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107-Year-Old Church to Circus Project Seeks Zoning Change

By Paul Biasco | December 3, 2015 6:18am | Updated on December 3, 2015 5:02pm
 The interior of the Logan Square church that would be transformed into a circus training center.
The interior of the Logan Square church that would be transformed into a circus training center.
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DNAinfo/Paul Biasco

LOGAN SQUARE — A circus school's move into a 107-year-old church is inching closer to reality.

The owner of Aloft appealed to neighborhood residents Wednesday night in hopes of obtaining a zoning change that would allow the center to transform into a circus center.

Clowns, trapeze artists, jugglers — both professional and amateurs — all took to the mic emphatically stressing how positive an impact the training center has had on their lives.

Aloft is seeking to move into the First Evangelic Church at the corner of Kimball and Wrightwood avenues.

"We have traveled all over the world as circus performers and this is one of the best places in the world to train as a professional circus performer," said Charlotte Greenblatt, a hand balancer who moved to Chicago with her fiance last year.

Greenblatt, who is also studying to get a doctorate in mathematics at UIC, performed her routine on the altar in front of the crowded meeting audience before official business got underway.

"Aloft is such an amazing place and is such an attractor of great people to Chicago, the kind that you hopefully want to have in your neighborhood,” she said.

Aloft, the world-renowned circus school, raised more than $60,000 in a crowdfunding campaign in August with hopes of buying the church, which had been listed for $1.3 million.

The circus school has the financing in place and the purchase is pending a zoning change that would allow it to operate the circus school and a two-flat with three apartments immediately adjacent to the church.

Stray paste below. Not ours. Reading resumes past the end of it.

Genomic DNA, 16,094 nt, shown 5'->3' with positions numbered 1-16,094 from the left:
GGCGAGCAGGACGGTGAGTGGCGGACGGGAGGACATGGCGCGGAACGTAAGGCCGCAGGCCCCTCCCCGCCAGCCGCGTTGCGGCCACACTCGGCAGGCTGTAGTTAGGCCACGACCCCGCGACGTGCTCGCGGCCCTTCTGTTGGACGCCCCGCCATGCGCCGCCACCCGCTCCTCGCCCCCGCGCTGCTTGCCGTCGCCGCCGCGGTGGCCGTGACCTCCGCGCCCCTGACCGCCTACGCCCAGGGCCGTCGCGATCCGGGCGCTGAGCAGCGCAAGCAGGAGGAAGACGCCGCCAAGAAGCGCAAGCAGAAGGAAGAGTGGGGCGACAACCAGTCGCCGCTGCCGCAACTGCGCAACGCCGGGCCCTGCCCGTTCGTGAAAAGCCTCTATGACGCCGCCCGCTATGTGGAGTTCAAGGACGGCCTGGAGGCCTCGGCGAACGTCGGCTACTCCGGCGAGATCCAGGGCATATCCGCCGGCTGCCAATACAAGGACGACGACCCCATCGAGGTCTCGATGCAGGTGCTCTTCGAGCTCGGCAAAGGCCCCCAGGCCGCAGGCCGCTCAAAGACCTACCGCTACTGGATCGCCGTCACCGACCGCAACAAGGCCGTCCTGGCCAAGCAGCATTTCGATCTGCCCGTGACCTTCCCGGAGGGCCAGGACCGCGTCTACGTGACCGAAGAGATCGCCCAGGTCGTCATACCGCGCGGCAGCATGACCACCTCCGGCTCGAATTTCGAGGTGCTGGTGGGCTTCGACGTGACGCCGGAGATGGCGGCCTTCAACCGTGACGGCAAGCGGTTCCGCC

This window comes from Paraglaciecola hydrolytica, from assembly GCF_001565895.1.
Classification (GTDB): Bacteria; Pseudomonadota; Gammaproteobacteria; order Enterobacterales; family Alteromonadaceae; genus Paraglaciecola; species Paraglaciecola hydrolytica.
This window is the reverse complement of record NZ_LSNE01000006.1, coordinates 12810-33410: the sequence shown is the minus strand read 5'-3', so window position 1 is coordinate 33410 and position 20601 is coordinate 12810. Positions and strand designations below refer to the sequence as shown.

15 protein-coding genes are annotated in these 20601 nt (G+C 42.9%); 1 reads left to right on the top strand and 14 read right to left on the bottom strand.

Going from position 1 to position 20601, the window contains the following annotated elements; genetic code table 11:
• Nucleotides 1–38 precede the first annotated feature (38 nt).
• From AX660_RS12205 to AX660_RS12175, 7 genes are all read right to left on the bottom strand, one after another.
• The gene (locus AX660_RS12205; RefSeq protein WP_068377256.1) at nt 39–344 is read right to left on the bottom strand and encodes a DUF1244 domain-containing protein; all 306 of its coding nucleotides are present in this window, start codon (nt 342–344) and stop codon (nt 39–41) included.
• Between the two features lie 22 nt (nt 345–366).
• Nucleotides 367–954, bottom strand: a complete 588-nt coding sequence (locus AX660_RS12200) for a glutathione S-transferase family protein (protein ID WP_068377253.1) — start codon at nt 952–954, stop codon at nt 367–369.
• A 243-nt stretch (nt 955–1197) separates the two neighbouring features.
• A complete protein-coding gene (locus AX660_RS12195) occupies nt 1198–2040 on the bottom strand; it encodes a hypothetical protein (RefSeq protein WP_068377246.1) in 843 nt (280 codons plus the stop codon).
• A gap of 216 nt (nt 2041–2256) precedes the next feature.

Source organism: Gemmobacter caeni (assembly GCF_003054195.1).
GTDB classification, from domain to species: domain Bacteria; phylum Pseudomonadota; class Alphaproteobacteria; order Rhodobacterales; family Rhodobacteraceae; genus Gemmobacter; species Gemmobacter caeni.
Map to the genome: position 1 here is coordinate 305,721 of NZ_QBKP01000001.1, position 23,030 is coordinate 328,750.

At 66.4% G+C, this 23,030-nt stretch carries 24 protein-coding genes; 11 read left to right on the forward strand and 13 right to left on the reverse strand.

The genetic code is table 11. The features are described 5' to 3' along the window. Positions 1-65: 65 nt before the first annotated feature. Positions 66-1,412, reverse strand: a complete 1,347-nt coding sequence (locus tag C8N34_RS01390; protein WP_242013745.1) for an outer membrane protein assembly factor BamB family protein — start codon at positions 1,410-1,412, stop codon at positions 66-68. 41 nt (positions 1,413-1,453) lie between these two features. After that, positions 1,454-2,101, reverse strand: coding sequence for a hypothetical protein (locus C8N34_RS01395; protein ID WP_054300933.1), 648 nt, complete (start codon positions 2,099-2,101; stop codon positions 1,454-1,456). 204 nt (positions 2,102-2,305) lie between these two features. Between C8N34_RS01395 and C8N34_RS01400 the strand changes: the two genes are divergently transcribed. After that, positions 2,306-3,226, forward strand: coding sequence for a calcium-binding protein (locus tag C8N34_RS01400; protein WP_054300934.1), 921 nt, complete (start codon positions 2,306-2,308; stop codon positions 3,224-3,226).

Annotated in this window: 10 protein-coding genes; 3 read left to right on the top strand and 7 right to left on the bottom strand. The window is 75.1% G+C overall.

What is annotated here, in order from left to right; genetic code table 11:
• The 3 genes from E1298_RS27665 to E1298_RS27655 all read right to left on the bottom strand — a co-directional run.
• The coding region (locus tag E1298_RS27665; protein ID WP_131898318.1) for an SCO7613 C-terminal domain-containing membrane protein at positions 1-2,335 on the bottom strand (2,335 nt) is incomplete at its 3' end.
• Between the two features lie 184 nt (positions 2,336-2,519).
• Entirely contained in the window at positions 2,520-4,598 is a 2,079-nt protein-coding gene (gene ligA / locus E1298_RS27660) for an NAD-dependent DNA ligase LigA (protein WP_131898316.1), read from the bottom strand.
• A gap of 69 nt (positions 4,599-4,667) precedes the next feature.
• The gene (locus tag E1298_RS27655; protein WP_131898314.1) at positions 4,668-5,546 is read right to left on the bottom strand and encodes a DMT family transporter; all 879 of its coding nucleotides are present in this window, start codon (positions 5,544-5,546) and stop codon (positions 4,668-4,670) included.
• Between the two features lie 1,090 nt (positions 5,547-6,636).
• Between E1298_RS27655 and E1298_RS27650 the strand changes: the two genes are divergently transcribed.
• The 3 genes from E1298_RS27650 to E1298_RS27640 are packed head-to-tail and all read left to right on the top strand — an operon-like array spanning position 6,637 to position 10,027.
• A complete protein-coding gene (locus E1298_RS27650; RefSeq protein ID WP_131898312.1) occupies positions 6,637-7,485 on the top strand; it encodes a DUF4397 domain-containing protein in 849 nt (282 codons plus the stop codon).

The school, which has been offering classes for 10 years, now operates out of a warehouse in West Town.

The move into the Logan Square church would be fairly painless, according to Aloft's founder Shayna Swanson.

The church's high ceilings would be used to string up trapezes and other acrobatics.

Swanson said many of the training center's community already lives in Logan Square and that Aloft hopes to turn the center into a community staple.

"I really want this to be a community center and a community-based place," she said.

One of the main points of concern by those in attendance at Wednesday's meeting was a zoning change that would allow for future owners of the church and property to build or run a business that is out of place in the community.

"We fought big developments nearby for the last 20 years," said Ward Miller, executive director of Preservation Chicago and a 20-year resident of the neighborhood.

Miller said he hoped Aloft would retain the exterior and as much of the interior of the church as possible, and Swanson agreed.

"We've created a neighborhood that's a livable neighborhood that has a historic preservation component," Miller said. "That's really important."

A performer from Aloft opened Wednesday night's meeting with a routine. [DNAinfo/Paul Biasco]

Mark Heller, a longtime neighborhood resident, worried that a zoning change could set precedent for other buildings in the neighborhood.

While Heller said he supported the circus school's move into the building, he proposed rezoning the building in a way that would revert the church to its original residential zoning designation once the use is OKd.

Rolando Acosta, the zoning attorney representing Aloft, said he would consider the idea but would have to confer with the bank providing lending for the

The vast majority of those in attendance Wednesday supported the circus school's move and were excited about the unique center coming into the neighborhood.

"Somebody is going to buy this building," Swanson said. "It could be a circus school or you could be sitting here meeting with a developer right now.”

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